The volume of the intersection of balls

Fix two positive numbers {R} and {r}. The volume of the intersection of balls of radii {R} and {r} is a function of the distance {d} between their centers. Is it a decreasing function?

Intersecting balls
Intersecting balls

Wolfram MathWorld gives a formula for this volume in the three-dimensional case

\displaystyle    V(d) = \frac{\pi}{12 d} (R+r-d)^2(d^2+2rd-3r^2+2Rd+6Rr-3R^2)

(Here and in the sequel it is assumed that {d\le R+r}.) From this formula it is not at all obvious that {V(d)} is decreasing. And this is just for three dimensions.

Let’s begin with the one-dimensional case, then. Consider the intervals {[-R,R]} and {[d-r,d+r]} where {d\le R+r}. A point {x} belongs to their intersection if and only if

\displaystyle  \max(-R,d-r)\le x \le \min(R,d+R)

Hence, the length of the intersection is {L(d)=\min(R,d+r)-\max(-R,d-r)}. Even this simple formula does not quite make it evident that the function is decreasing for {d>0}. If {d+r>R} this is clear enough, but the case {d+r -d-r>-r}.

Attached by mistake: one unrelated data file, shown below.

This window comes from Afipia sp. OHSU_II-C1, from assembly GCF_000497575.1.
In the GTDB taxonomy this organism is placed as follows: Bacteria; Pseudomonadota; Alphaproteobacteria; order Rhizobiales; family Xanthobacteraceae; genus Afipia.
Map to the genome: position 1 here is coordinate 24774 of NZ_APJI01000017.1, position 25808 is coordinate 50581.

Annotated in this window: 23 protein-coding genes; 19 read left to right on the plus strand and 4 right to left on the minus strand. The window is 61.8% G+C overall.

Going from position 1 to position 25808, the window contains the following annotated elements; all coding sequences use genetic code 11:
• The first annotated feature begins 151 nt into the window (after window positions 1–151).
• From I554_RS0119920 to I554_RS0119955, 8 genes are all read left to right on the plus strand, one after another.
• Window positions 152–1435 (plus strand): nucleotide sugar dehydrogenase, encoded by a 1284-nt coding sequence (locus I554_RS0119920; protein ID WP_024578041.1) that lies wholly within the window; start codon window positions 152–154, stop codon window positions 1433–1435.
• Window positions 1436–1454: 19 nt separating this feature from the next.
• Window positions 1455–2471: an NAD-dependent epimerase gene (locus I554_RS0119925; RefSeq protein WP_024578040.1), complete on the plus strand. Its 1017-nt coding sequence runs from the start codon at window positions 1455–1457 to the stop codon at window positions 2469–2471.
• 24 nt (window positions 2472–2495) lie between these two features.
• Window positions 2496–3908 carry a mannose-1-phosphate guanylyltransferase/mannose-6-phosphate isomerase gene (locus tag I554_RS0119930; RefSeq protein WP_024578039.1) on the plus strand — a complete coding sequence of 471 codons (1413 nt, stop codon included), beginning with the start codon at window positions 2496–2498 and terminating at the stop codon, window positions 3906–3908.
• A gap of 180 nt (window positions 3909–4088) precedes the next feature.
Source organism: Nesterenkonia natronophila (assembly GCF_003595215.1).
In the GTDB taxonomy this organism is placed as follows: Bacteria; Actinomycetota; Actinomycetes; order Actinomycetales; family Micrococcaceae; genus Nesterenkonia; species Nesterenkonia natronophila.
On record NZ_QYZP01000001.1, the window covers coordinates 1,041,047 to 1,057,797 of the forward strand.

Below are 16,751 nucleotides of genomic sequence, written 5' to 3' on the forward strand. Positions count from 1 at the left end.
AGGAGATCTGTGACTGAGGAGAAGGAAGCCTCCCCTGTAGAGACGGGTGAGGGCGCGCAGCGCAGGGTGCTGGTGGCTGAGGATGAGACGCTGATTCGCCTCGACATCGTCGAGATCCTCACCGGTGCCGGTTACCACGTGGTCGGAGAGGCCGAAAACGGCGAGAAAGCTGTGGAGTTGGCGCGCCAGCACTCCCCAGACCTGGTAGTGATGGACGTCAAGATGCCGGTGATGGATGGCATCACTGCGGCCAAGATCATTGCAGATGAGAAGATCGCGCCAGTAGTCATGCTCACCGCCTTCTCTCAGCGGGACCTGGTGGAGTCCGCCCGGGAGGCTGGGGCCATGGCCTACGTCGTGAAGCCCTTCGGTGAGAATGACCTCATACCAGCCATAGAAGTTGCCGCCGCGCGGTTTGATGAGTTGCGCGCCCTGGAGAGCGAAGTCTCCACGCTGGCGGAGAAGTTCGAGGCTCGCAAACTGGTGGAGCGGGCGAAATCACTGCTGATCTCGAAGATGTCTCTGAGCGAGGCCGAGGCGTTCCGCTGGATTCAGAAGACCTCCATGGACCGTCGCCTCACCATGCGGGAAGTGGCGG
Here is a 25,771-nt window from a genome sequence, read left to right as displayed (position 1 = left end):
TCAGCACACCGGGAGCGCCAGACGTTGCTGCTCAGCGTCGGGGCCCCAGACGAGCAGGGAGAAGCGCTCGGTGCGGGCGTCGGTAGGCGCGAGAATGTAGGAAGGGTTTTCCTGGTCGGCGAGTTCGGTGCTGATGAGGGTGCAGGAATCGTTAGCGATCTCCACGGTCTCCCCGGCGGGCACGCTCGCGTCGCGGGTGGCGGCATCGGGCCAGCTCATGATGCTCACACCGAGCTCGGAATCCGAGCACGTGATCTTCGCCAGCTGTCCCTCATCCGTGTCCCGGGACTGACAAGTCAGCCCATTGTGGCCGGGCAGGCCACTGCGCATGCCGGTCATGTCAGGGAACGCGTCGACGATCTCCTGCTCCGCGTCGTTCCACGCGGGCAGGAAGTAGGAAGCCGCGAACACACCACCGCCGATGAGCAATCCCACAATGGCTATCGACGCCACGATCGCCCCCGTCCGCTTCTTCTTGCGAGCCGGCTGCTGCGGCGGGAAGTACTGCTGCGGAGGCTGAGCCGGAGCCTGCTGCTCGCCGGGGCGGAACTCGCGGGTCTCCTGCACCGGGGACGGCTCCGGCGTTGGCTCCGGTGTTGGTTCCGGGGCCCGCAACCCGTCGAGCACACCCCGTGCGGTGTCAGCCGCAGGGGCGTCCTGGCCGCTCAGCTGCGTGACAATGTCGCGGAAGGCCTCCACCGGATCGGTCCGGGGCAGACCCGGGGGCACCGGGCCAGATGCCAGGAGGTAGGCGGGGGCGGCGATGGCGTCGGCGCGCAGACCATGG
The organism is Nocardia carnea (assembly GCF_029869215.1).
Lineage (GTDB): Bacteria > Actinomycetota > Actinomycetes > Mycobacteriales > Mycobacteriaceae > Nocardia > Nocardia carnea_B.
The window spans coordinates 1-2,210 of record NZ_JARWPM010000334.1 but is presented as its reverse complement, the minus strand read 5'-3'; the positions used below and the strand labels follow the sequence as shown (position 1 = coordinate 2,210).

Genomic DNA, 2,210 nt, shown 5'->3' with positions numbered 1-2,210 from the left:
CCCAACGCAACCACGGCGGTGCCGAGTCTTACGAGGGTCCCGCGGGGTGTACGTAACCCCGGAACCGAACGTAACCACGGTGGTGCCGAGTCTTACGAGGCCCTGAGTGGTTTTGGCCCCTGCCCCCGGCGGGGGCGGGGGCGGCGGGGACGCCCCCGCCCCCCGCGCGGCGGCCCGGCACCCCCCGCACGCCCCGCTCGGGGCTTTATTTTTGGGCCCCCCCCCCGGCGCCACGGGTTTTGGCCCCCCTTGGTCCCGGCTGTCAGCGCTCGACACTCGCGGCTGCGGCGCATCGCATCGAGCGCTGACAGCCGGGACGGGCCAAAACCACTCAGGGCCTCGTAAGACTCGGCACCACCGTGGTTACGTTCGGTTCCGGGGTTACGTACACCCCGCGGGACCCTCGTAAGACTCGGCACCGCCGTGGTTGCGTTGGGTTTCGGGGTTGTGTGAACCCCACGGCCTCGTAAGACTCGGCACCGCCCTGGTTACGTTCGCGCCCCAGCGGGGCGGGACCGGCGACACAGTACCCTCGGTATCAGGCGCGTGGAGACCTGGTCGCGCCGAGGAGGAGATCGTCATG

Fortunately, Fubini’s theorem reduces the general case to the one-dimensional one. Take any line {L} parallel to the line connecting the centers. The intersection of each ball with {L} is a line segment whose length is independent of {d}. The distance between the midpoints of these segments is {d}; thus, the length of the intersection is a decreasing function of {d}.

Gromov’s note Monotonicity of the volume of intersection of balls (1987) deals with the more general case of {k\le n+1} balls in {\mathbb R^n}: if two sets of balls {B(x_i,r_i)} an {B(x_i',r_i)} satisfy {\|x_i'-x_j'\|\le \|x_i-x_j\|} for all {i,j}, then the volume of {\bigcap B(x_i,r_i)} does not exceed the volume of {\bigcap B(x_i',r_i)}.

The paper ends with

Question: Who is the author of [this result]? My guess is this was known to Archimedes. Undoubtedly the theorem can be located […] somewhere in the 17th century.

Meanwhile, the corresponding problem for the volume of the union remains open.

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